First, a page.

ONE important lesson I’ve drawn from the Covid-19 pandemic is not only that it demonstrated how weak and unprepared our entire health system is in dealing with pandemic and other contagious diseases, but it also exposed our local economy as anti-local with no solid and sustainable foundations and, therefore, highly vulnerable to macroeconomic pressures and global crises.
At the onset of May, the impact of the Covid crisis on the local economy was already visible and disturbing.
Filipino-Chinese taipan and foreign-owned big and medium retail and utility service businesses like big energy, water, supermalls, telecoms and foreign ownership-based fast-food chains are closing shops, downsizing, and have reduced operational hours.
Manila-based big real estate developers, contractors and supply companies have also slowed down on their business projects.
Big resorts and hotels which are dependent on foreign and national tourists have likewise either ceased operations or downsized. Others who hope to get an arrangement with the local government unit (LGU) on quarantine accommodation for returning overseas Filipino workers likewise declared closure.
They alone have already been causing massive dis-employment and dislocation of workers, regular and contractual ones, which constitute a big chunk of our local labor force. A big headache now for the LGU and national government agencies (NGAs), if they care at all.
Practically, only the small and medium businesses, the most numerous locally and mostly owned by local families and social entrepreneurs, are still operating. But they could only serve far less than the big ones.
What does this picture mean?
It speaks of our local economy that is largely dependent on non-Negrense big companies and businesses, dependent largely on imported goods and items, reliant on domestic cheap labor, dependent on foreign tourists, and yet leave little of their profits in local government treasury and local money circulation.
They enjoy a wide range of tax holidays and other incentives from the LGU, yet they only pay a fraction of their taxes to the local government. They are also often complained about their non-compliance with labor wages and benefits and occupational standards.
On the other hand, the small and medium businesses--the most numerous locally owned by local families and social entrepreneurs and cooperatives, dependent on local raw materials and locally developed processing systems, local manpower, and most compliant on labor wages and standards--don’t enjoy the same support that the big companies and businesses get.
So when the Covid crisis struck, the big companies and businesses caused more damage than the small and medium ones. Yet the former easily survives the crisis by just cutting down on their expenses and still operating profitably through the new normal.
The local businesses of small and medium categories continue to operate, as small as they have always been. Still, they are more compliant with many government standards and have proven more resilient than the big and foreign ones.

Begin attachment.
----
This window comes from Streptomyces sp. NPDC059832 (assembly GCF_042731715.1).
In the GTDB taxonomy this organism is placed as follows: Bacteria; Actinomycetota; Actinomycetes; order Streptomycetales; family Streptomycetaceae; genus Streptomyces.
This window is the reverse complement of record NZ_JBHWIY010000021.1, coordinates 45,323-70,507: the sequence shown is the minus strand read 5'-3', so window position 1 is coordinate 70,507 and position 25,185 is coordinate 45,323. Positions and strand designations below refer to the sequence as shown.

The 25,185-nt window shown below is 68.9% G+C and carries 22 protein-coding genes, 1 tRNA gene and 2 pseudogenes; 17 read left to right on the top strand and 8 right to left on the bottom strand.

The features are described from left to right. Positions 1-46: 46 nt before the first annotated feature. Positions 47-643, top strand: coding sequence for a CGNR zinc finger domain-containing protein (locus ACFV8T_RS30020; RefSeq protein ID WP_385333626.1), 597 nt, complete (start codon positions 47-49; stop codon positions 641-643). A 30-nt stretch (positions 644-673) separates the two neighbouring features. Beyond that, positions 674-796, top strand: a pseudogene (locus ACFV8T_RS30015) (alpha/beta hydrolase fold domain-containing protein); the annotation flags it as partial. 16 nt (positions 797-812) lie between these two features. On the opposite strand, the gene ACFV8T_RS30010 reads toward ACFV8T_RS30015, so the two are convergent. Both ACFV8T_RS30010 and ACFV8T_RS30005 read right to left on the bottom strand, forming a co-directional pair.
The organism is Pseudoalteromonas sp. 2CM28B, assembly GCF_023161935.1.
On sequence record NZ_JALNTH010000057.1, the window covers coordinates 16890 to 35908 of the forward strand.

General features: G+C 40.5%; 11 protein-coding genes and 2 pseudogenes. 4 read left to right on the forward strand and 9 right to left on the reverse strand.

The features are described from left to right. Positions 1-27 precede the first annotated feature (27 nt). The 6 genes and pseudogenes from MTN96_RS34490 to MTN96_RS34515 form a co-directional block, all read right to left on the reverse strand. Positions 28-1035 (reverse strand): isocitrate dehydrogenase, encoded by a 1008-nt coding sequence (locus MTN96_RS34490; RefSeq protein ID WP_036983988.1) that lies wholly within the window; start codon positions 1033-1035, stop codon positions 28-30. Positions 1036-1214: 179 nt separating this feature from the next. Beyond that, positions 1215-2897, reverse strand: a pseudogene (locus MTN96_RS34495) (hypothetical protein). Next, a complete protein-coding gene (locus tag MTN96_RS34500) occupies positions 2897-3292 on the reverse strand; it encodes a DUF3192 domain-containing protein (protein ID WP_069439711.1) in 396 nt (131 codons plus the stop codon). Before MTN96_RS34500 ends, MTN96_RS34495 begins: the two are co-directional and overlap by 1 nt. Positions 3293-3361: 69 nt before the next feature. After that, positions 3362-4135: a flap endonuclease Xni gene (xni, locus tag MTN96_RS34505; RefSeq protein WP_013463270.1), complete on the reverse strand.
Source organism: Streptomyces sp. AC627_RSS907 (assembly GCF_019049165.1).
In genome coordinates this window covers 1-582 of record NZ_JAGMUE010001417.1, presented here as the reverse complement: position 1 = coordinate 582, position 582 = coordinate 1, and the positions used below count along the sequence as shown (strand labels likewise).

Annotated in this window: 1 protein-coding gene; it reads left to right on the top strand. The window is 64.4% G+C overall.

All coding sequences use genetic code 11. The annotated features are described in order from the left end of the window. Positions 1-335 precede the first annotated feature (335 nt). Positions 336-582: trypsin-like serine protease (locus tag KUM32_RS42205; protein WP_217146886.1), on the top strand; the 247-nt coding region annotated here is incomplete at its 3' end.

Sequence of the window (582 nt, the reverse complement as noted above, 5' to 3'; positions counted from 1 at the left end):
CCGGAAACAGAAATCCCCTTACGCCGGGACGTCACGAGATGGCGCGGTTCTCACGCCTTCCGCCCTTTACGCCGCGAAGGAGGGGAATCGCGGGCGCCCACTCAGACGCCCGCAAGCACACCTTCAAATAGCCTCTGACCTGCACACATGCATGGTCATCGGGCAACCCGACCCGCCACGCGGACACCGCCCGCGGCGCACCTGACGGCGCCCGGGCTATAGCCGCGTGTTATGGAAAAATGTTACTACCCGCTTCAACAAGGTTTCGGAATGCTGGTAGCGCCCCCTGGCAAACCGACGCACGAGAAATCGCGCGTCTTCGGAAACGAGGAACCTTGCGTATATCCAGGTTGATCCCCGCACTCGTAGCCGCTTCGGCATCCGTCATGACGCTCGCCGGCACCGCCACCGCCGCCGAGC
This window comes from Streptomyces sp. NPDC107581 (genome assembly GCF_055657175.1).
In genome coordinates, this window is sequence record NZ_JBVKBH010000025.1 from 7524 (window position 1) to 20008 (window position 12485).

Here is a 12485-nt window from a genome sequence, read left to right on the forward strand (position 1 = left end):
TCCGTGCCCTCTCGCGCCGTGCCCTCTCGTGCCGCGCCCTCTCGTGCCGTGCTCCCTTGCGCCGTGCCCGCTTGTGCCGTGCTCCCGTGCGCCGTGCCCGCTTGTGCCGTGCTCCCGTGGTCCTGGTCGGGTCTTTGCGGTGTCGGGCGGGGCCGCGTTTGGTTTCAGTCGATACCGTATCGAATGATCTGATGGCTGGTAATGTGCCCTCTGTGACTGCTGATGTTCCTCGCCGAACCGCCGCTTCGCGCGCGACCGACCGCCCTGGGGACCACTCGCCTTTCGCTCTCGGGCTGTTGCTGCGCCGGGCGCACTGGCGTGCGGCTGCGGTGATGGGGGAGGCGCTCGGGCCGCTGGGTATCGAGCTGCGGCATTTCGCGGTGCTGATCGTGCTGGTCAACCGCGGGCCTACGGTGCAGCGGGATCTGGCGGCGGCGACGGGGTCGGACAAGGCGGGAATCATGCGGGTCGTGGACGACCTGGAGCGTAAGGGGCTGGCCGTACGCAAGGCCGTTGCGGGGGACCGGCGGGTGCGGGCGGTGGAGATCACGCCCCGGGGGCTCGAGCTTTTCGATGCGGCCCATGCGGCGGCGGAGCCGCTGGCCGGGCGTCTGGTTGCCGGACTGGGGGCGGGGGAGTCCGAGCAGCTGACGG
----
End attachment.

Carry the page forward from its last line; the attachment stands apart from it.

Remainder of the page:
Had the LGU and NGAs been right on their local economic development thrust and priorities, and had given more support and incentives to the locals, they could have strengthened local businesses and social enterprises and could have turned them to be more competitive.
When the local economy is driven by local companies and social entrepreneurs from the middle class and basic sectors, reliant on local materials and resources including technologies and equipment, absorptive of local manpower, both skilled and blue collars, and strong mechanisms and safeguards for local circulation of profits or surplus in support of modernizing production and machinery, and all strongly backed up or even led by the LGU – the local economy is certain to be more vibrant, progressive, solid, sustainable, resilient, and more pliant to the national and global crisis.
The pain and agonies caused by the Covid crisis to our local population could have been eased or managed well had the LGU thought and acted beyond their usual mechanical and routinary and often vested obligations of a little of revenue generation and more of dependency on IRA, tax collections, token social services, infrastructure construction and maintenance, and donations-giving.
For this, I forward the strong challenge to the LGUs and the NGAs operating here: please put public interests above your petty political careers and do rethink and reorient the thrust and priorities of your local economic development thrust.
Leading and managing right, well and good, an LGU is about ensuring the welfare and well-being of the people and not about disposing your political functions and ensuring your political sustainability in power.
Now is the opportune time to make a difference in local governance and economy, and the plight and aspirations of the people.
I also challenge the civil society organizations, NGOs and people’s organizations, to transcend their petty sectoral politics and assorted entrepreneurship, towards a more comprehensive view of planning, leading and managing territorial economic development hand in hand with the struggle for empowerment in local governance.
Of course, I don’t mean that we forget our national responsibilities for transforming our nation into one that is truly sovereign, democratic and progressive.
All this is just a matter of thinking big, doing local, and making a wider and deeper impact.